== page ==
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The discussion and analysis presented after these translated stanzas is our opinion.  Read the translations for yourself and our analysis, but also seek out varied sources and come to your own conclusions.


STANZA 23 OF THE HAVAMAL

Auden & Taylor:

Foolish is he who frets at night,
And lies awake to worry'
A weary man when morning comes,
He finds all as bad as before,

Bellows:

The witless man | is awake all night,
Thinking of many things;
Care-worn he is | when the morning comes,
And his woe is just as it was.

Bray:

The unwise man is awake all night,
and ponders everything over;
when morning comes he is weary in mind,
and all is a burden as ever.

Chisholm:

The stupid man lies awake all night
and thinks about everything
and is tired in the morning
though all is as it was.

Hollander:

The unwise man waketh all night,
thinking of this and that-
tosses, sleepless, and is tired at morn:
nor lighter for that is load.

Terry:

A stupid man stays awake all night
pondering his problems;
he's worn out when morning comes
and whatever was, still is.

Thorpe:

A foolish man
is all night awake,
pondering over everything;
he than grows tired;
and when morning comes,
all is lament as before.


DISCUSSION AND ANALYSIS OF STANZA 23

I think this stanza is probably one of the most brilliant in the whole collection of wisdom we call the Havamal.  But, I may think that because I use this stanza so much.

The fool stays awake all night worrying about his problems, and in the morning he's tired...and his problems have not changed at all.

At the most basic level, this could be taken as advice about getting some good sleep, and not allowing your problems to keep you awake.  Because, the stanza is true...losing sleep worrying is not going to make your problems go away.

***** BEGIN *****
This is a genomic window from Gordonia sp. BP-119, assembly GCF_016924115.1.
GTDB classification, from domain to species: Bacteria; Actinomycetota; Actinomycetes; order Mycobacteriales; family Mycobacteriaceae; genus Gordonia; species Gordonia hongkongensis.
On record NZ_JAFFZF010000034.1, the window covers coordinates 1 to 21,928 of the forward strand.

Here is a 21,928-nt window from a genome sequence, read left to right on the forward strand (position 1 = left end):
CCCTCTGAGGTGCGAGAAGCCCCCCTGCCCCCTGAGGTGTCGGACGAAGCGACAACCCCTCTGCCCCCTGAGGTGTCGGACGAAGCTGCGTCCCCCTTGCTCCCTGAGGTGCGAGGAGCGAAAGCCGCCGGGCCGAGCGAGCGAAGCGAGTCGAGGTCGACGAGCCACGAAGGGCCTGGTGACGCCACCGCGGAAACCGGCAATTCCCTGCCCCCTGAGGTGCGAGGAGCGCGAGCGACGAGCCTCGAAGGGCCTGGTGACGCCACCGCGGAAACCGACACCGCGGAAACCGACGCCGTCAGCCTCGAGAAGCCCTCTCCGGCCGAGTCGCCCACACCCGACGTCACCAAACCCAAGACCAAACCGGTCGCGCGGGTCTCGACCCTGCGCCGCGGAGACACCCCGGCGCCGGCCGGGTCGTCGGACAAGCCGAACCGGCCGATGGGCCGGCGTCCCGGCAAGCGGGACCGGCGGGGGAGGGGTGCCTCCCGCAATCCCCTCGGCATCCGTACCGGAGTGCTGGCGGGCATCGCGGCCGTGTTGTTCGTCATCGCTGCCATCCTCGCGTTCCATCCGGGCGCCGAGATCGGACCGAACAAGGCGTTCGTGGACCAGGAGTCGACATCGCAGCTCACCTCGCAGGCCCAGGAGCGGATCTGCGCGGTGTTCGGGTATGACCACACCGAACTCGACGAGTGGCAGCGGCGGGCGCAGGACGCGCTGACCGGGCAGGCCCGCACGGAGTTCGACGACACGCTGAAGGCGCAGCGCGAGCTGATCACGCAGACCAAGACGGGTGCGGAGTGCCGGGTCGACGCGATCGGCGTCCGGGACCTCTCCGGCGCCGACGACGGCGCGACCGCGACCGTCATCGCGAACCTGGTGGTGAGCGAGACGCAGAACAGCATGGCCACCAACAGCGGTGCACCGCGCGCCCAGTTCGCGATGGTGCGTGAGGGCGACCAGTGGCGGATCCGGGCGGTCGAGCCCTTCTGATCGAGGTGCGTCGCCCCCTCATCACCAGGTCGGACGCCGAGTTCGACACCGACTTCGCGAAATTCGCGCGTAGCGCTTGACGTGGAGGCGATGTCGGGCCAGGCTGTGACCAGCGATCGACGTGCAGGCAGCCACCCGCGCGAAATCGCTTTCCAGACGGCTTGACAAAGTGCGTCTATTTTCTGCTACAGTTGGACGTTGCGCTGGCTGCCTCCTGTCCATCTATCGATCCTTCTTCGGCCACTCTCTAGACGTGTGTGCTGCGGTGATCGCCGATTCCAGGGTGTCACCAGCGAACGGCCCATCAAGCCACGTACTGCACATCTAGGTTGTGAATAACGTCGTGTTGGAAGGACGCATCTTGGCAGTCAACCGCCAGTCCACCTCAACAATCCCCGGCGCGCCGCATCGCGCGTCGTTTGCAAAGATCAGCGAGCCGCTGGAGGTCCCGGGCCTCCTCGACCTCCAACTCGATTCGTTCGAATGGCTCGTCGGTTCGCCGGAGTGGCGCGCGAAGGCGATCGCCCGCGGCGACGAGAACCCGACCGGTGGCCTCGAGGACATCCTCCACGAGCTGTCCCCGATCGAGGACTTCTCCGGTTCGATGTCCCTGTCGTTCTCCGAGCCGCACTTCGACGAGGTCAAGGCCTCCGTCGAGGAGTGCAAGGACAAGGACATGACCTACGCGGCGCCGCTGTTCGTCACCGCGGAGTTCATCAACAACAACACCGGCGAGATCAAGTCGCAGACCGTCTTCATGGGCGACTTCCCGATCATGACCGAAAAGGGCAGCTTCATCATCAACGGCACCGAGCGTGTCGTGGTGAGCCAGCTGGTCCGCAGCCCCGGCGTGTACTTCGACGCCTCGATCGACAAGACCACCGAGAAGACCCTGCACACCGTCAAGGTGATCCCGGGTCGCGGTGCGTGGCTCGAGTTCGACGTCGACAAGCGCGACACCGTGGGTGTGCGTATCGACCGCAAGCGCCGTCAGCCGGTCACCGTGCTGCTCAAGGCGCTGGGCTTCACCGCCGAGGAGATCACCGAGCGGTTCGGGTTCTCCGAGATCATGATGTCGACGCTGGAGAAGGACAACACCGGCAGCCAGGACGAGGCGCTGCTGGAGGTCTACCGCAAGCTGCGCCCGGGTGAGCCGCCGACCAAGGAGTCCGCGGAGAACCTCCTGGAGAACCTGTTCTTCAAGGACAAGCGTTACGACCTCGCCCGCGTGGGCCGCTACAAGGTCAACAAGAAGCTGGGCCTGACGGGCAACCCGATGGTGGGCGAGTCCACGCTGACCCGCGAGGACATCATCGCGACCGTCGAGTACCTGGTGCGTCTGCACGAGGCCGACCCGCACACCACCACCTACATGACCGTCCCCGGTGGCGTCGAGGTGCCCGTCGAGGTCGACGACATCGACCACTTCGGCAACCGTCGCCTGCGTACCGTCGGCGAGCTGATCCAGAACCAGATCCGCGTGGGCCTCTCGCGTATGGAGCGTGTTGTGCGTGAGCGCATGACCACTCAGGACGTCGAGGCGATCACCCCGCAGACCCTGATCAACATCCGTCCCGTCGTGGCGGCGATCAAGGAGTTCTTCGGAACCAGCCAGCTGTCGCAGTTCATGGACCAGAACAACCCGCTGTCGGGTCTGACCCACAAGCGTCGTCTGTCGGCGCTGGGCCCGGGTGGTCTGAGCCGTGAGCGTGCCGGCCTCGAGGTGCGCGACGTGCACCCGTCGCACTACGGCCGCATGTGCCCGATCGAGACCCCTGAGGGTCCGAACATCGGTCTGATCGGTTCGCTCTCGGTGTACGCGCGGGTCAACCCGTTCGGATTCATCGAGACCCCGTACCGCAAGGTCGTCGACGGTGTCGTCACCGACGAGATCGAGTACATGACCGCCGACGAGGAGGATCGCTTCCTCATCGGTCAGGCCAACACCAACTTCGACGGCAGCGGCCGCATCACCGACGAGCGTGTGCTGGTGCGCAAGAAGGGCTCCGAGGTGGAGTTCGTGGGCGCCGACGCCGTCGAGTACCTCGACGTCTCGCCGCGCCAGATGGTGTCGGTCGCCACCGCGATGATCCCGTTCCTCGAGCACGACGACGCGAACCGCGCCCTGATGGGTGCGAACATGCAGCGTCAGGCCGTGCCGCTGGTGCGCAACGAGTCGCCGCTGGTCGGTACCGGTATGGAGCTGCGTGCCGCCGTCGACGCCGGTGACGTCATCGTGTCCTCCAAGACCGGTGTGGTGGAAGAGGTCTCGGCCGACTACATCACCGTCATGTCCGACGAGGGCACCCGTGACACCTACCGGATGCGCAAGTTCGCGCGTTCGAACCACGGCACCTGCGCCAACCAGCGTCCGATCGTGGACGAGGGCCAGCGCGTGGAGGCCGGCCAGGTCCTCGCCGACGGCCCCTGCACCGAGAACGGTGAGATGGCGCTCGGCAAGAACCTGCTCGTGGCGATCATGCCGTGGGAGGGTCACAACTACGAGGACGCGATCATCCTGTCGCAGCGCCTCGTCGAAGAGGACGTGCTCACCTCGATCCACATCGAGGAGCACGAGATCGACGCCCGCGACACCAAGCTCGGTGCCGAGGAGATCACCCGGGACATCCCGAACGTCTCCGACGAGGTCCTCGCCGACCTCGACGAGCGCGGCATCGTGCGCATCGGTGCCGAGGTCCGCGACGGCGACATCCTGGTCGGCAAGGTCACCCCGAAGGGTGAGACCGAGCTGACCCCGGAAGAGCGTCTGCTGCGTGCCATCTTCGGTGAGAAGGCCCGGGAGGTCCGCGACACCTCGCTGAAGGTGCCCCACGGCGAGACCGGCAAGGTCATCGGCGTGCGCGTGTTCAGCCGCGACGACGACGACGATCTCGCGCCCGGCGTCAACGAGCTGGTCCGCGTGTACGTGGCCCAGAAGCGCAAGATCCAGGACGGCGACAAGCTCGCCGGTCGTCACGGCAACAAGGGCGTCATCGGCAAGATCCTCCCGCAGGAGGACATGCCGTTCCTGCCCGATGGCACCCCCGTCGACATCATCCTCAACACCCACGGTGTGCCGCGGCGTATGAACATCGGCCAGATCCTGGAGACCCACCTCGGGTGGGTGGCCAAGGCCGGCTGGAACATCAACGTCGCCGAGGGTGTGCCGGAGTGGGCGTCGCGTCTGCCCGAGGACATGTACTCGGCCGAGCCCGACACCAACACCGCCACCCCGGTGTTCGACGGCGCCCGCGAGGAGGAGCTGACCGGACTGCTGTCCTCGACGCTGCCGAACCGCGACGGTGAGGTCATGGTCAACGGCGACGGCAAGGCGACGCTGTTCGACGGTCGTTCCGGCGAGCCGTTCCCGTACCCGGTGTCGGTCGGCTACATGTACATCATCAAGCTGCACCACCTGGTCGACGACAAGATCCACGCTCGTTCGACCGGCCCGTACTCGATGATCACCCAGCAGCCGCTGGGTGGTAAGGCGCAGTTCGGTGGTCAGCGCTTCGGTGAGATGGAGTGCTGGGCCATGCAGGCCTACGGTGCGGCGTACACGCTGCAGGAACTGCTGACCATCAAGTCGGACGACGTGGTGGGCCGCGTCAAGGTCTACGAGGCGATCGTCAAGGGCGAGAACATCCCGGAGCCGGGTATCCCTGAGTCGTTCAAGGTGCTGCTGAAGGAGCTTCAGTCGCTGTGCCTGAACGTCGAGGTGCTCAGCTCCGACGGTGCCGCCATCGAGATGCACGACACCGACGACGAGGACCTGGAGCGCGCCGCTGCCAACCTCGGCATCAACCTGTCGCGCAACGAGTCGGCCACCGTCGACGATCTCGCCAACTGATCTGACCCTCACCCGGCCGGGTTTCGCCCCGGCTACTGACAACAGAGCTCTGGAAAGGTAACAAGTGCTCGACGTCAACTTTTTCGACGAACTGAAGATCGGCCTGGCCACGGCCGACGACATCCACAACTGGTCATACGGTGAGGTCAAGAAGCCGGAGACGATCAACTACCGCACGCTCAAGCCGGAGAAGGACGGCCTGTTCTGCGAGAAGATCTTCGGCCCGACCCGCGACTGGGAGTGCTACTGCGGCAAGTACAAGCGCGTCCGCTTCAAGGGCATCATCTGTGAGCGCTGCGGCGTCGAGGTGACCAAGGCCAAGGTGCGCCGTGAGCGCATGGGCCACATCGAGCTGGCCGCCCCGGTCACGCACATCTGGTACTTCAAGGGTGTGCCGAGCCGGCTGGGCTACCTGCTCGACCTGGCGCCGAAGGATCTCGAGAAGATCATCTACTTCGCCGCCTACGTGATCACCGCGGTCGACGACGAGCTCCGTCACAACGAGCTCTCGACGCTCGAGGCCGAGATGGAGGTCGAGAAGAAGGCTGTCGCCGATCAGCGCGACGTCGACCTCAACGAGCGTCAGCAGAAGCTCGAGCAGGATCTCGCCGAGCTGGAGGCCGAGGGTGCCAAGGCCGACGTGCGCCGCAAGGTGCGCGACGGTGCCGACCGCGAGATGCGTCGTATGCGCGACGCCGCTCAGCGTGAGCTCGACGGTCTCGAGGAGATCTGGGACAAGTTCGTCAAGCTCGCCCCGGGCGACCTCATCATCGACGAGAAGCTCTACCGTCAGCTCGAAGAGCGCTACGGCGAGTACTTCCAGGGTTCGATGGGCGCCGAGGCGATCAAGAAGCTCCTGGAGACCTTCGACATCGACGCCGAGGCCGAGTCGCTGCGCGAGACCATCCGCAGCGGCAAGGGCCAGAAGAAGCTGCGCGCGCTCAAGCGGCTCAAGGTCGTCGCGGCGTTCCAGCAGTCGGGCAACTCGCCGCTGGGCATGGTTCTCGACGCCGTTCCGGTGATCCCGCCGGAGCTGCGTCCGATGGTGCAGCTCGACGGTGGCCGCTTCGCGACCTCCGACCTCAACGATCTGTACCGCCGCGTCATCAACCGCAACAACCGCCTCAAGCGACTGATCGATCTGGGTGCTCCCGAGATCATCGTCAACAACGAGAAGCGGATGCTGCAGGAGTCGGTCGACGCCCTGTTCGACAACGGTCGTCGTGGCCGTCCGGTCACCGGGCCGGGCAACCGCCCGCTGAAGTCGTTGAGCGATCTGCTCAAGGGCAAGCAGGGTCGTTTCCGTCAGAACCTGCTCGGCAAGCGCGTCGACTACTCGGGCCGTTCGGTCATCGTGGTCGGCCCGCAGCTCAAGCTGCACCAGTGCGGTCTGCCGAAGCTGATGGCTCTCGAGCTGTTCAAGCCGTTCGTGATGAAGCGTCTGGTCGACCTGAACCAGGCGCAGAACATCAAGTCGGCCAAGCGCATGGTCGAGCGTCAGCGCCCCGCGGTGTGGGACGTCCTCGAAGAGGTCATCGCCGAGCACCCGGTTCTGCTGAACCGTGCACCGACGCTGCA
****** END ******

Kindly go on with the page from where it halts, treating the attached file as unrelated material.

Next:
Looking a little deeper though, the stanza is talking about how problems actually get solved.  Problems are only solved by facing them and doing something about them.  Fretting, worrying, and wringing your hands does absolutely nothing.

I think any problem can be faced and you can do something about every problem.  You maybe can't completely solve every problem, but there is at least something you can do about any situation.

Example:  A friend betrays you.  Now, you may not be able to make the betrayal go away...or salvage the friendship.  So some may say you can't really solve that problem.  But, when you decide that you don't want to be friends with someone that betrayed you...and take action on that decision in order to protect yourself and your family, you are doing something.

Now, that's just my perspective.  I don't like the idea that there is anything in this world you can't face and do something about if you choose to do so.

At least once a week I remind myself of this stanza...and at least once with each of my children, I've had to give them the advice in this stanza.  It is incredibly practical advice.

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